Press briefing - April 24, 2020


A comparison of four serological assays for detecting anti-SARS-CoV-2 antibodies in human serum samples from different populations, Science Translational Medicine, August 17, 2020
SARS-CoV-2 serological analysis of COVID-19 hospitalized patients, pauci-symptomatic individuals and blood donors, MedRxiv, April 24, 2020

Ludivine Grzelak1,2, a, Sarah Temmam3,a, Cyril Planchais4,a, Caroline Demeret5,a, Christèle Huon3, Florence Guivel-Benhassine1, Isabelle Staropoli1, Maxime Chazal6, Jeremy Dufloo1, Delphine Planas1, Julian Buchrieser1, Maaran Michael Rajah1, Remy Robinot1, Françoise Porrot1, Mélanie Albert5,25, Kuang-Yu Chen7, Bernadette Crescenzo5, Flora Donati5,25, François Anna21, Philippe Souque8, Marion Gransagne6, Nicolas Escriou6, Stephane Petres9, Marija Backovic10, Lila Bouadma11,12, Lucie Le Fevre12, Quentin Le Hingrat11,14, Diane Descamps11,14, Annabelle Pourbaix13, Yazdan Yazdanpanah11,13, Laura Tondeur15, Camille Besombes15, Marie-Noëlle Ungeheuer16, Guillaume Mellon17, Pascal Morel18, Simon Rolland19, Felix Rey10, Sylvie Behillil5,25, Vincent Enouf5,25, Marie-Aude Créach20, Pierre Charneau8,21, Arnaud Fontanet15,22, Bruno Hoen23, Timothée Bruel1, Marc Eloit3,24 b*, Hugo Mouquet4 b, Olivier Schwartz1 b* and Sylvie van der Werf5,25 b

1 Virus & Immunity Unit, Department of Virology, Institut Pasteur, Paris, France; CNRS UMR 3569, Paris, France; Vaccine Research Institute, Creteil, France
2 Université de Paris, Paris, France
3 Pathogen Discovery Laboratory, Department of Virology, Institut Pasteur, Paris, France
4 Laboratory of Humoral Immunology, Department of Immunology, Institut Pasteur, INSERM U1222, Paris, France
5 Molecular Genetics of RNA Viruses, Department of Virology, Institut Pasteur CNRS UMR 3569; Université de Paris, Paris, France
6 Viral Genomics and Vaccination Unit, Institut Pasteur, Paris, France
7 RNA Biology of Influenza Virus, Department of Virology, Institut Pasteur, Paris, France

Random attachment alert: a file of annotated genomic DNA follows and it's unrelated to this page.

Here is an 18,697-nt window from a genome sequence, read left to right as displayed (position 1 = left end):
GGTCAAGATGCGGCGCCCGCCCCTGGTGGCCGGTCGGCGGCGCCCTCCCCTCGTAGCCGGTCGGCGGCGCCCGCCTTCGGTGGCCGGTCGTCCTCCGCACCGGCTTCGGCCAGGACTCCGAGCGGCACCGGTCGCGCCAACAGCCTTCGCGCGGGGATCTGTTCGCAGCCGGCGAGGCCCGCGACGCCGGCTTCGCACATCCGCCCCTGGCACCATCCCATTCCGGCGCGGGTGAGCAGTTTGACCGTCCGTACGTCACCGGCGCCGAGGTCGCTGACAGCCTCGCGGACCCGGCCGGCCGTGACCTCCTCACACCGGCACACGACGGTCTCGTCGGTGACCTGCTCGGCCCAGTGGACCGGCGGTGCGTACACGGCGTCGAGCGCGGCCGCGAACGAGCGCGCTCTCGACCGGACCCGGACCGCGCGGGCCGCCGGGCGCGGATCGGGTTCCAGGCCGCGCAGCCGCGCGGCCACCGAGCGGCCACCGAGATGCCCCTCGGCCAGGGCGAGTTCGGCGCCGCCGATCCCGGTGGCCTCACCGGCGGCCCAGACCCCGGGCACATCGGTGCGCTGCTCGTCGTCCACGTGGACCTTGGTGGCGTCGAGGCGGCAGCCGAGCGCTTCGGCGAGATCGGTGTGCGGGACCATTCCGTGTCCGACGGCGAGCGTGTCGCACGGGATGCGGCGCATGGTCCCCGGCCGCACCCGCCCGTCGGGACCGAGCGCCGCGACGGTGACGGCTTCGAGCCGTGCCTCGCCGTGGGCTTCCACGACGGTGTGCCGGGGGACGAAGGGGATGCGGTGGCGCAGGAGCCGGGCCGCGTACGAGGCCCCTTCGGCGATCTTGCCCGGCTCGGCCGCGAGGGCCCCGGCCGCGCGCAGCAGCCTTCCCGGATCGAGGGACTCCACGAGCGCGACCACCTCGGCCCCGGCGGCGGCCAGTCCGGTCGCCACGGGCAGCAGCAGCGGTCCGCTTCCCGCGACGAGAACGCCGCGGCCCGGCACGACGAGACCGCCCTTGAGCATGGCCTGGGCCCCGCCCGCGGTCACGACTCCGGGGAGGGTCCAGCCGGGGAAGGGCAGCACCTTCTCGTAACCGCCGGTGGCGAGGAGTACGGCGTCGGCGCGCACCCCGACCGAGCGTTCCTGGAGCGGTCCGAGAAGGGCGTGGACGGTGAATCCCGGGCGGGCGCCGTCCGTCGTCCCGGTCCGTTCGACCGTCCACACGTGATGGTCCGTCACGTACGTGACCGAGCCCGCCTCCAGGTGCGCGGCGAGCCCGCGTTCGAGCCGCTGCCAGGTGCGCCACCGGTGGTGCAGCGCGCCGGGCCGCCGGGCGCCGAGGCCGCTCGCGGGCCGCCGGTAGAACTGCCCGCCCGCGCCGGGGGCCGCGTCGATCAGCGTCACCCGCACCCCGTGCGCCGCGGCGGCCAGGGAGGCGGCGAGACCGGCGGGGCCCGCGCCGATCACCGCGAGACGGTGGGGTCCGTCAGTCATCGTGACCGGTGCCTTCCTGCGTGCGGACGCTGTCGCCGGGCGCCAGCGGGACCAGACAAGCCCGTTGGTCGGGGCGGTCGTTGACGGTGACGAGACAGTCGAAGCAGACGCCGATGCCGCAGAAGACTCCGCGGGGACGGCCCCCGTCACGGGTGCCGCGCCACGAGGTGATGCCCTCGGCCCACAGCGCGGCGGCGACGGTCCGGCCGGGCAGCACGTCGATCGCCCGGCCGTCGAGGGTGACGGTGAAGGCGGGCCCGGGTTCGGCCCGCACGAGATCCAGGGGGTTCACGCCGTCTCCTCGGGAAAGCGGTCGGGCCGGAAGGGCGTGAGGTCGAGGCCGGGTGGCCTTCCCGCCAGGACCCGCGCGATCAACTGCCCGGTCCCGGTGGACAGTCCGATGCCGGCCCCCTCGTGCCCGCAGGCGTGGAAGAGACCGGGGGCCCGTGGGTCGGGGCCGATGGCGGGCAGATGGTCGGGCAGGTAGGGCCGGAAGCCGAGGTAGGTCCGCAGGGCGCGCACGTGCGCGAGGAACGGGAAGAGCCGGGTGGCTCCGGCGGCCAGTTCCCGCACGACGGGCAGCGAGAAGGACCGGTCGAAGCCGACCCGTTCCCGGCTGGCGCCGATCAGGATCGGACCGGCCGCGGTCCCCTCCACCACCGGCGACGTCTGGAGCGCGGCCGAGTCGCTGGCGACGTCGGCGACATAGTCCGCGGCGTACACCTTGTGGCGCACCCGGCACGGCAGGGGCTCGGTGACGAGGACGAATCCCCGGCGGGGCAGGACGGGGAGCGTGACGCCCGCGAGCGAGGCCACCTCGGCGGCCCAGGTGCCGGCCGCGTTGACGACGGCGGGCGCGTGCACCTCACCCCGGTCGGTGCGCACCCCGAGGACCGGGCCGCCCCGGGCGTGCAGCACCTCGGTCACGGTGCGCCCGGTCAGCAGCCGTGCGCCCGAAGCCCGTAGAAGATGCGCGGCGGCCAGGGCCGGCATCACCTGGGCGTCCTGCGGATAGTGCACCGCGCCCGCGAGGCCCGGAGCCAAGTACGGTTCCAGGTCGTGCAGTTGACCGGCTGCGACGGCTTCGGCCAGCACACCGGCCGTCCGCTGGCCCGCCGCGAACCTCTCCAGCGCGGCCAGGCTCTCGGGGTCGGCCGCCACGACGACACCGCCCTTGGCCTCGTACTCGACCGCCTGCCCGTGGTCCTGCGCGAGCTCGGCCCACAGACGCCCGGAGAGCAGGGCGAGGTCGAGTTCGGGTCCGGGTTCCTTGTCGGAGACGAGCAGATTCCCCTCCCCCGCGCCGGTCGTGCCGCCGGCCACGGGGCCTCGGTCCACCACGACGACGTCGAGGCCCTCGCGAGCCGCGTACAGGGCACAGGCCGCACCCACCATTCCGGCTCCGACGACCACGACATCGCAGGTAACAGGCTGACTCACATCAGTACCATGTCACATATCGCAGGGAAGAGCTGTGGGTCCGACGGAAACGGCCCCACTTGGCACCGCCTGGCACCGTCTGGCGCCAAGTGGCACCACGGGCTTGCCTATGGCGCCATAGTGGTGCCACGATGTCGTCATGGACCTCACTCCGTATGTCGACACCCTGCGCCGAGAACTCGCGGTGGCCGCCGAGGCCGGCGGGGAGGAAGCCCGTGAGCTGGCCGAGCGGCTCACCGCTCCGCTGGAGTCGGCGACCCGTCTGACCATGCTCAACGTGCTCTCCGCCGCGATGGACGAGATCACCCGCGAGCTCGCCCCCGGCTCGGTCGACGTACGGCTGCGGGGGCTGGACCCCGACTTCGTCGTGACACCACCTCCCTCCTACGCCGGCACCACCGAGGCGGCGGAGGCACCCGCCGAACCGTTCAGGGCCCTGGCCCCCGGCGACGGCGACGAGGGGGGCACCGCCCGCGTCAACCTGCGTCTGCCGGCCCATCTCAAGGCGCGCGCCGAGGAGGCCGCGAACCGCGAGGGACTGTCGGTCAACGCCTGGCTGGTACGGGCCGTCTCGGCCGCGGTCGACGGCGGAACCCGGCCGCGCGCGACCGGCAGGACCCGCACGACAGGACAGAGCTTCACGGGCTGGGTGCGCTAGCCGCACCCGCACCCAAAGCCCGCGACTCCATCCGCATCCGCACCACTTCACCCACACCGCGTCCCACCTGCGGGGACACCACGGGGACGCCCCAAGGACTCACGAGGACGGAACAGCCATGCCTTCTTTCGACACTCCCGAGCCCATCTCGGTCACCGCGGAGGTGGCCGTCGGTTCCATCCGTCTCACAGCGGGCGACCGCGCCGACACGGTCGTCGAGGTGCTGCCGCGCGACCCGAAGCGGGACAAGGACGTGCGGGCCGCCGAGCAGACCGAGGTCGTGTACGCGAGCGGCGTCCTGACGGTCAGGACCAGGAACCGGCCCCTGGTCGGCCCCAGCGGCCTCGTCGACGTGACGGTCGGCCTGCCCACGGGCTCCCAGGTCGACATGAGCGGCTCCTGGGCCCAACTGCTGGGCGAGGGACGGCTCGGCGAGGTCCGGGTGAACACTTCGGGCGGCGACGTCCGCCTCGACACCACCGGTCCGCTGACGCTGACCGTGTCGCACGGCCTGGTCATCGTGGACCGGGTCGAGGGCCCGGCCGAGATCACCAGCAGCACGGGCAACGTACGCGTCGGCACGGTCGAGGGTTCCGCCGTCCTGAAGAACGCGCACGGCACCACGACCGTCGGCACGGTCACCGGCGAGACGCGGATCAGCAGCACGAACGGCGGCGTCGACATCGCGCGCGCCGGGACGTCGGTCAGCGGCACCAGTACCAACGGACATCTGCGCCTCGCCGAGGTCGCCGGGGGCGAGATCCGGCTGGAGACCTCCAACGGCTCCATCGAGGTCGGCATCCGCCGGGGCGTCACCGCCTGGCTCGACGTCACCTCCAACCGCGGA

8 Molecular Virology & Vaccinology Unit, Department of Virology, Institut Pasteur, Paris, France.
9 Plate-Forme Technologique Production et Purification de Protéines Recombinantes, Institut Pasteur, Paris, France
10 Structural Virology Unit, Department of Virology, Institut Pasteur, Paris, France; CNRS UMR 3569, Paris, France
11 Université de Paris, INSERM UMR 1137 IAME, Paris, France
12 Medical and Infectious Diseases Intensive Care Unit, Assistance Publique-Hôpitaux de Paris, Bichat- Claude Bernard University Hospital, France
13 Department of Infectious diseases, Assistance Publique-Hôpitaux de Paris, Bichat-Claude Bernard University Hospital, France
14 Department of Virology, Assistance Publique-Hôpitaux de Paris, Bichat-Claude Bernard University Hospital, France
15 Emerging Diseases Epidemiology Unit, Department of Global Health, Institut Pasteur, Paris, France
16 Investigation Clinique et Accès aux Ressources Biologiques (ICAReB) , Institut Pasteur, Paris, France
17 Unité Coordination du Risque Epidémique et Biologique, AP-HP, Hôpital Necker, Paris, France
18 Etablissement Français du Sang (EFS), Paris, France
19 Service de maladies infectieuses, hôpital universitaire Cavale Blanche, Brest, France ; CIC 1417, CIC de vaccinologie Cochin-Pasteur, AP-HP, Hôpital Cochin, Paris, France
20 Centre d’épidémiologie et de santé publique des armées, Marseille
21 Pasteur-TheraVectys joined unit
22 PACRI Unit, Conservatoire National des Arts et Métiers, Paris, France
23 Direction de la recherche médicale, Institut Pasteur, Paris, France
24 National Veterinary School of Alfort, Maisons-Alfort, France
25 National Reference Center for Respiratory Viruses, Institut Pasteur, Paris, France